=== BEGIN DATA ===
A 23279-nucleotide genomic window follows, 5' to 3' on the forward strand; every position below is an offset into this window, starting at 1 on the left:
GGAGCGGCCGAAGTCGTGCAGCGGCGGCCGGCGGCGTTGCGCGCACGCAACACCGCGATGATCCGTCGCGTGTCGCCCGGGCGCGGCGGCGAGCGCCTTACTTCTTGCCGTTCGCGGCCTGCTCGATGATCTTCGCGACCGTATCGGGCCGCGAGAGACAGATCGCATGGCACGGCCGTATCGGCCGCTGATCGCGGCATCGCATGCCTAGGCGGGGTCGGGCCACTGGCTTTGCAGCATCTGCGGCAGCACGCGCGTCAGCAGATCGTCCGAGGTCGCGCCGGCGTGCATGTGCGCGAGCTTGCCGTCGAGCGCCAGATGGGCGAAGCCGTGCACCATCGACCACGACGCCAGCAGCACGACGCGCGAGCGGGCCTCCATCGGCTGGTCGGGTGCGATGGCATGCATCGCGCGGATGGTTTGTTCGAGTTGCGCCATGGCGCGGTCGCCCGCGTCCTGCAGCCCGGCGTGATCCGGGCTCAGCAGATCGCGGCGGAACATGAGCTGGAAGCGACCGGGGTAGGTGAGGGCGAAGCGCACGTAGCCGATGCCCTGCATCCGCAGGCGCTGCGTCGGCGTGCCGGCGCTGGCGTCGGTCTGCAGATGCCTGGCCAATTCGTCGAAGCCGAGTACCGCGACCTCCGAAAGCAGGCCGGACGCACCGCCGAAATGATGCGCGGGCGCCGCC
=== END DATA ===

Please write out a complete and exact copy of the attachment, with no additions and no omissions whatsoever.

A 23279-nucleotide genomic window follows, 5' to 3' on the forward strand; every position below is an offset into this window, starting at 1 on the left:
GGAGCGGCCGAAGTCGTGCAGCGGCGGCCGGCGGCGTTGCGCGCACGCAACACCGCGATGATCCGTCGCGTGTCGCCCGGGCGCGGCGGCGAGCGCCTTACTTCTTGCCGTTCGCGGCCTGCTCGATGATCTTCGCGACCGTATCGGGCCGCGAGAGACAGATCGCATGGCACGGCCGTATCGGCCGCTGATCGCGGCATCGCATGCCTAGGCGGGGTCGGGCCACTGGCTTTGCAGCATCTGCGGCAGCACGCGCGTCAGCAGATCGTCCGAGGTCGCGCCGGCGTGCATGTGCGCGAGCTTGCCGTCGAGCGCCAGATGGGCGAAGCCGTGCACCATCGACCACGACGCCAGCAGCACGACGCGCGAGCGGGCCTCCATCGGCTGGTCGGGTGCGATGGCATGCATCGCGCGGATGGTTTGTTCGAGTTGCGCCATGGCGCGGTCGCCCGCGTCCTGCAGCCCGGCGTGATCCGGGCTCAGCAGATCGCGGCGGAACATGAGCTGGAAGCGACCGGGGTAGGTGAGGGCGAAGCGCACGTAGCCGATGCCCTGCATCCGCAGGCGCTGCGTCGGCGTGCCGGCGCTGGCGTCGGTCTGCAGATGCCTGGCCAATTCGTCGAAGCCGAGTACCGCGACCTCCGAAAGCAGGCCGGACGCACCGCCGAAATGATGCGCGGGCGCCGCC